What to Watch For Amid Noodles & Company’s Q1

Noodles & Company (NASDAQ: NDLS) is small-cap fast casual restaurant chain with 492 locations (422 company-owned and 70 franchised restaurants at the end of 2015). After going public in 2013, NDLS has continuously declined and a big reason was due to the fact that the company overstretched itself by expanding too fast. Since the IPO in 2013, Noodles & Company has opened almost 150 new restaurants. As Noodles & Company prepares to release Q1 earnings on May 3rd, a turnaround story is in the works for the restaurant chain.

The Overstretch of the company’s footprint has impacted the its bottom line significantly, primarily due to inefficiencies of new markets as well as structural pressure in labor, the company’s profit margin has deleveraged. According to the latest quarter Q4 2015 report, its same-stores sales fell 1.1 % YOY, traffic was down 1.3% and earnings before tax margin ( EBT margin) deteriorated and went negative for the first time since the IPO.

The company also accumulated long-term debt with debt to equity ratio of 72%. The short interest ratio approached to 28 days to cover. All the bad news surfaced around. Its stock price tanked from $45 per share at a peak to current $10 per share. The company is facing a tremendous challenge.

NDLS Chart

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Noodles has two major shareholders Catterton Partners Corp (26.1%) and Argentia Private Investments (29.83%), a vehicle of the Canadian Public Sector Pension Investment Board. These two private equity owners acquired Noodles in 2010 before it went public in 2013.

Fidelity Management and Research (FMR) own 14.99% of NDLS. Catterton has significant restaurant experience with Outback Steakhouse and P.F. Chang’s. Fidelity is heavily invested in Chipotle (NYSE: CMG), Buffalo Wild Wings (NASDAQ: BWLD) and Ruth’s Hospitality (NASDAQ: RUTH). Institutions own 94% of NDLS, and insider investors hold 1% of the outstanding shares, meaning the management team may have less incentive to improve its performance. Major shareholders may push the management team for further changes, especially due to the Board members and institutional owners sophisticated restaurant operation experience.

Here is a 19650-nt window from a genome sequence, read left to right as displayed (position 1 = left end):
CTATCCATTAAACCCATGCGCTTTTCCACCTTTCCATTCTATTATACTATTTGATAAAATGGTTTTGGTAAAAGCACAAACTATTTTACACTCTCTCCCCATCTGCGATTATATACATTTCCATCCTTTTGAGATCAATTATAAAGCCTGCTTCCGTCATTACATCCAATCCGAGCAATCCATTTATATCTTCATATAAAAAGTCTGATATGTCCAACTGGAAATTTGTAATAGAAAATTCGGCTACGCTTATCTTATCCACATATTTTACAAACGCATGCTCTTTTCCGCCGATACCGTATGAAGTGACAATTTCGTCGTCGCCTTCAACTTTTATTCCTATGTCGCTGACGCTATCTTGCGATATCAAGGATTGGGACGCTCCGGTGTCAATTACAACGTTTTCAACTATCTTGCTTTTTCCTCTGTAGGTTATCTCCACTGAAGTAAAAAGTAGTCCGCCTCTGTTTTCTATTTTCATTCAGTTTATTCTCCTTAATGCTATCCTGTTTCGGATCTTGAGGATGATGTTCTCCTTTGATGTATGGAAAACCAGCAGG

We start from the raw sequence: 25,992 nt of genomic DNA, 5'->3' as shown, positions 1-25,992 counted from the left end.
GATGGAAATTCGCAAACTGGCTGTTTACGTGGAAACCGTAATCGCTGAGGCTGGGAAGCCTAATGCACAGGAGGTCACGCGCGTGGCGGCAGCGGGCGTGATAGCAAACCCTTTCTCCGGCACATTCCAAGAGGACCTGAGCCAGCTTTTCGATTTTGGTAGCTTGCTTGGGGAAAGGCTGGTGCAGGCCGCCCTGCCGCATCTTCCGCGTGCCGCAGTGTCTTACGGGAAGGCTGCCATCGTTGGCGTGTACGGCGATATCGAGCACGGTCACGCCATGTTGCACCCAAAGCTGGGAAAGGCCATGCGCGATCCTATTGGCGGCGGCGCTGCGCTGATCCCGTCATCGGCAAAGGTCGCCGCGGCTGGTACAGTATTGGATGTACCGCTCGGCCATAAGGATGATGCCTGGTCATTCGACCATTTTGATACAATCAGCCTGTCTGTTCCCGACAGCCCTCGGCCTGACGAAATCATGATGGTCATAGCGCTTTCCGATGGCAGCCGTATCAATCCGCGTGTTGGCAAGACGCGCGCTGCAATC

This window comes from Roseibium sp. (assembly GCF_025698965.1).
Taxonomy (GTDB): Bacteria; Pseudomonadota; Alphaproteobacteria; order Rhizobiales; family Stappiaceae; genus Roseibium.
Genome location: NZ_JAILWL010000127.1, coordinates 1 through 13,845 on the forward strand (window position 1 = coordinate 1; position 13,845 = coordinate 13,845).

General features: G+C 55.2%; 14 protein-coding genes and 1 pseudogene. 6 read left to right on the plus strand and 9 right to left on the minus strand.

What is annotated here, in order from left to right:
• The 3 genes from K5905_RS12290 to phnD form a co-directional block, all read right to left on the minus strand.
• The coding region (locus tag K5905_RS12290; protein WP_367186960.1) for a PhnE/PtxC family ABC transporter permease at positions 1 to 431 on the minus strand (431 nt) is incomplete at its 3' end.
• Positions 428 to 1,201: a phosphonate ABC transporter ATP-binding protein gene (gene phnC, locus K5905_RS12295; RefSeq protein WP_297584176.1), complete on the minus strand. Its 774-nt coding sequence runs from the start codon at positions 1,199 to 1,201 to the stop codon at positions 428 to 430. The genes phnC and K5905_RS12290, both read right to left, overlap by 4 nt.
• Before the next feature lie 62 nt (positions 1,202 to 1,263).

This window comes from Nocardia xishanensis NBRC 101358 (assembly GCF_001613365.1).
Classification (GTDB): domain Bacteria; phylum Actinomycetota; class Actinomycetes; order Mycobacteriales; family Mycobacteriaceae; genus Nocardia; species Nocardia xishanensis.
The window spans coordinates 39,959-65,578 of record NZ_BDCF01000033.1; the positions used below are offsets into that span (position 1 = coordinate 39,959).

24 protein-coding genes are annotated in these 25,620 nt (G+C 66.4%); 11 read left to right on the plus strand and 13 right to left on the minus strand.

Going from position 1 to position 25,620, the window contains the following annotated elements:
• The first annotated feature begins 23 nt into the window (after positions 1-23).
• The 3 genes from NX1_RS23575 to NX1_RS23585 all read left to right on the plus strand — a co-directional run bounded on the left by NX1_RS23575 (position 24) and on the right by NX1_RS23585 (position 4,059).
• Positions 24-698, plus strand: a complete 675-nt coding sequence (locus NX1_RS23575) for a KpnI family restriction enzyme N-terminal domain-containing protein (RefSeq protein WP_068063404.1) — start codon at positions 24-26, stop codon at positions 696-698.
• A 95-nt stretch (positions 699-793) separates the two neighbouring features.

Menu Issues

Noodles & Company has almost 40 different items on the menu. From the surface, it offers customers a wide variety of food choices that enhance the guest experience. While in reality, the extensive offerings have made it difficult to control the source cost and labor cost required to manage the menu.

As Steve Ells, CEO of Chipotle said, “It’s important to keep the menu focused, because if you just do a few things, you can ensure that you do them better than anybody else.” A wide variety of items may be appealing to attract new customers, but makes it difficult to manage for the rapidly expanding fast restaurant chain. The company may ultimately eliminate the underperforming dishes and focus on improving its favorite menus with limited options.

Turnaround Potential

Since 2015, NDLS has closed 17 underperforming stores. In 2016, the company announced it would shift away capital allocation from new markets to existing markets. The existing mature market has a positive 20% margin on volumes 15% to 20% higher than average. The new strategy will help the company regain its bottom line to increase profit margin, traffic and same stores sales and is expected to start in late 2016.